Don’t tread on them:
Twenty-two states and the District of Columbia are backing Montana in its fight to prevent the U.S. Supreme Court’s 2010 Citizens United decision from being used to strike down state laws restricting corporate campaign spending.
The Supreme Court is being asked to reverse a state court’s decision to uphold the Montana law. Virginia-based American Tradition Partnership is asking the nation’s high court to rule without a hearing because the group says the state law conflicts directly with the Citizens United decision that removed the federal ban on corporate campaign spending.
This is American Tradition Partnership:
American Tradition Partnership (ATP) is a no-compromise grassroots organization dedicated to fighting the radical environmentalist agenda. We support responsible development of natural resources and rational land use and management policies. Only together can we protect access, private property rights, and affordable energy for all Americans!
So, a front group for energy interests. Energy interests, of course, like poor defenseless private equity, have no influence in Congress and no voice in elite opinion (if you don’t count a majority in the US Senate) so can’t be expected to abide by any laws regulating corporate campaign spending, anywhere.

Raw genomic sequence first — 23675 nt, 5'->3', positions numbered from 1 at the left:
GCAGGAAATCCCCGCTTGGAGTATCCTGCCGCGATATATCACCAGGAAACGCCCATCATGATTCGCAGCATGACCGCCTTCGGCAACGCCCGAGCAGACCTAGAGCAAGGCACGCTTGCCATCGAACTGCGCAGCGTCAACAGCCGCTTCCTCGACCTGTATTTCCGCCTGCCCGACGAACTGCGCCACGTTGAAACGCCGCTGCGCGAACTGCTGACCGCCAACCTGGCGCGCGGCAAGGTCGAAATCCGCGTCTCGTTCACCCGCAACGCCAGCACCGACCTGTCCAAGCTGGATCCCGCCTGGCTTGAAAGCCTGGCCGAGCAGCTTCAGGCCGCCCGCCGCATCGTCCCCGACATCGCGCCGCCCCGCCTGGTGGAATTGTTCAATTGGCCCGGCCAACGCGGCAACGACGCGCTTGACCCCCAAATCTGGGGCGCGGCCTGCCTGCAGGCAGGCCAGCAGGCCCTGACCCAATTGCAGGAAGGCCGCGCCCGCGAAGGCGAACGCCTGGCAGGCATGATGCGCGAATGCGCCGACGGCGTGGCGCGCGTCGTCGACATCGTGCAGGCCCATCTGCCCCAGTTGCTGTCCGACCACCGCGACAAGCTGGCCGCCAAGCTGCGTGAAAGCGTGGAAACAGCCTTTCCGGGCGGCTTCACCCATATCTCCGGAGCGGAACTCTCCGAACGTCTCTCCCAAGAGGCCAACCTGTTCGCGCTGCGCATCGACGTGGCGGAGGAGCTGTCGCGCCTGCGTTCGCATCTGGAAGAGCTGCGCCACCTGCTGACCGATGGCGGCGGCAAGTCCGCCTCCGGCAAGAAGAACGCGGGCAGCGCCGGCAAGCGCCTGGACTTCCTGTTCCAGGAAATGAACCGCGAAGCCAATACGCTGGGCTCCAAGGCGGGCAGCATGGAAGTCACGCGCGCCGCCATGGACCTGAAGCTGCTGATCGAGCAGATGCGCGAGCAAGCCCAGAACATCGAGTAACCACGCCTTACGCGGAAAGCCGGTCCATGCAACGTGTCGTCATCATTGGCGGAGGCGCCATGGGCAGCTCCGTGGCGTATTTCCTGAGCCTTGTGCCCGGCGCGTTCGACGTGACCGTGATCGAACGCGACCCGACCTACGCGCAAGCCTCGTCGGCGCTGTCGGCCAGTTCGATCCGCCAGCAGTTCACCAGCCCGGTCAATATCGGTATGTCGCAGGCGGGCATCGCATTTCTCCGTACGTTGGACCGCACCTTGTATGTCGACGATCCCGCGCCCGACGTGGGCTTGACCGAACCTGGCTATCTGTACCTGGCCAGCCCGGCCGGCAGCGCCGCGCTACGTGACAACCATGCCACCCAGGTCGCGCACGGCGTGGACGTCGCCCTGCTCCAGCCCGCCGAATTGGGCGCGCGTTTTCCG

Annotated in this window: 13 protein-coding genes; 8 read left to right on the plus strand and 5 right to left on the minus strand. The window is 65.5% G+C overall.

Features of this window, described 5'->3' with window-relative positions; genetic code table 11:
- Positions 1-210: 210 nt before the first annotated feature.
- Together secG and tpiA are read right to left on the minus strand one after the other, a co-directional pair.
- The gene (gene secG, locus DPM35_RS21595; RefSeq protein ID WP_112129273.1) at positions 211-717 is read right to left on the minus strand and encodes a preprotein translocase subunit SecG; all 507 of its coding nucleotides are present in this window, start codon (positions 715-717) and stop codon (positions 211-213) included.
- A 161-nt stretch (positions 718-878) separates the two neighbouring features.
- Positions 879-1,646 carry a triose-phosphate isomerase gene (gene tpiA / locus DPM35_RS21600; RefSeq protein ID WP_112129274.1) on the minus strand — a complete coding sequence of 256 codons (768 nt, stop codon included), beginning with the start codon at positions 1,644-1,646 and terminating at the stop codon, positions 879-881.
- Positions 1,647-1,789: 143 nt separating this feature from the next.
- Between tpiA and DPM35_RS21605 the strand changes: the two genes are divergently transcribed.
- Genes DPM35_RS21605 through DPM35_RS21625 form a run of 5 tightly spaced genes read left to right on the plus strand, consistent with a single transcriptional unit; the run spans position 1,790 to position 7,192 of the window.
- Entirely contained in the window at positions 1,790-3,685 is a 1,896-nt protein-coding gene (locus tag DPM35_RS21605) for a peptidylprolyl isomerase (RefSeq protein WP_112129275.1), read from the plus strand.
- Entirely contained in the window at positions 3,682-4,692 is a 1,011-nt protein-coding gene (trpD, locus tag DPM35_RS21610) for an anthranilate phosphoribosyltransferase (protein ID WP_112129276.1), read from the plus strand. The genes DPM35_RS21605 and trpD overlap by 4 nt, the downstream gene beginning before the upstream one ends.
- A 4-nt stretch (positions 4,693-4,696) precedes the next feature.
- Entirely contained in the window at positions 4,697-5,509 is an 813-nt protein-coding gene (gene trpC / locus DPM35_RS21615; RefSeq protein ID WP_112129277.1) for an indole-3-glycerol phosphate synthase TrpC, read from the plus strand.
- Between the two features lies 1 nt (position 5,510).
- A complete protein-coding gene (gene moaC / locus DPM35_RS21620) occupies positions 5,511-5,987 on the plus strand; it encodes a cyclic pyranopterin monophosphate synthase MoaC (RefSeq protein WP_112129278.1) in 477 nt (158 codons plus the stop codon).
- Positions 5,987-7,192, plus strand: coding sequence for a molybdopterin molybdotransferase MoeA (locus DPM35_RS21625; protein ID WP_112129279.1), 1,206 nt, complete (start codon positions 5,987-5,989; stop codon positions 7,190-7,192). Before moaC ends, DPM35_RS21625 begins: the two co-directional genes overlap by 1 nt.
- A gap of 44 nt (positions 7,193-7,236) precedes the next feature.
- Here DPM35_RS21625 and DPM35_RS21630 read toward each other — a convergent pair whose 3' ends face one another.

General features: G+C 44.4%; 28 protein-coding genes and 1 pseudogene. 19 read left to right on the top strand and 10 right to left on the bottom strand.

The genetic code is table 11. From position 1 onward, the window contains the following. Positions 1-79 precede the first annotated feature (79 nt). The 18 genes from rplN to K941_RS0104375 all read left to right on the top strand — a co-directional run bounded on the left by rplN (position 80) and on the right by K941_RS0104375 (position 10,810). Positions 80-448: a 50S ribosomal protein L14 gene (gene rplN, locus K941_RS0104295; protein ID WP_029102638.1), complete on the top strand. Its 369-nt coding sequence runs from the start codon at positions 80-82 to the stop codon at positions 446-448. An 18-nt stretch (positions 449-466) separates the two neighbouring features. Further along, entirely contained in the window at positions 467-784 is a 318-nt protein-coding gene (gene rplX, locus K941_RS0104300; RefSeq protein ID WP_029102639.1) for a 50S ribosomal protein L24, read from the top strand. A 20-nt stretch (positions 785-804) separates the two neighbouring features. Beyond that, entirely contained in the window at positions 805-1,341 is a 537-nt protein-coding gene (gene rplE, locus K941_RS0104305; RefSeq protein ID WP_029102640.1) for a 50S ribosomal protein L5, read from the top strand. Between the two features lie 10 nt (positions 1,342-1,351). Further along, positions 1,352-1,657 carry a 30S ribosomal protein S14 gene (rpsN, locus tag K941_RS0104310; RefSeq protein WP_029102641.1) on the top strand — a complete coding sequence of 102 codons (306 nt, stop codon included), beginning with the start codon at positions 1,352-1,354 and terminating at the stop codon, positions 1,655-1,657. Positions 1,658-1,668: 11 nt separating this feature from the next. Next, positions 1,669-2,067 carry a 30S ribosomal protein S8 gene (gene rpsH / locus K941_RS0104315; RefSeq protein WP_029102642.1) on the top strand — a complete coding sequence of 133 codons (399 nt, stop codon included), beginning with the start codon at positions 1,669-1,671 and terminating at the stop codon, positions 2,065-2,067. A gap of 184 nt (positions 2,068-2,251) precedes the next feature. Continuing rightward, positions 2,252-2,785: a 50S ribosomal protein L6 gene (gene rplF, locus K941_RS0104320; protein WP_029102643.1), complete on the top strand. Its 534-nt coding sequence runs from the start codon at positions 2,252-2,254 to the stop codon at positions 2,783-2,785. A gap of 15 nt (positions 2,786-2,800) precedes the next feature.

The Supreme Court has blocked the Montana law until it can look at the case.
The Montana case has prompted critics to hope the court will reverse itself on the controversial Citizens United ruling. The 22 states and D.C. say the Montana law is sharply different from the federal issues in the Citizens United case, so the ruling shouldn’t apply to Montana’s or other state laws regulating corporate campaign spending. But the states also said they would support a Supreme Court decision to reconsider portions of the Citizens United ruling either in a future case or in the Montana case, if the justices decide to take it on.
Legal observers say don’t count on the Supreme Court reconsidering its decision.”It is highly unlikely that the Court would reverse its decision in Citizens United,” said law professor Richard L. Hasen of the University of California-Irvine. At best, the court would listen to arguments and might agree a clarification is needed to allow the Montana law to stand. But even that is a long shot, Hasen said.
It’s a great story. Rugged individualist Montana tries to get out from under (to quote a respected conservative leader) these “black-robed tyrants and their radical agenda”:
It’s a legal long shot, but Montana’s attorney general is mounting a brave defense against the 2010 U.S. Supreme Court decision that unleashed super PACs on American democracy.
To their credit, 22 other state attorneys general – including Washington’s Rob McKenna – are backing Steve Bullock’s attempt to protect Montana from the Citizens United ruling.
Montana was once a poster boy for money-corrupted politics; its history shows how vulnerable states are to the unlimited corporate spending the Supreme Court allowed when it overturned key federal campaign finance restrictions in 2010.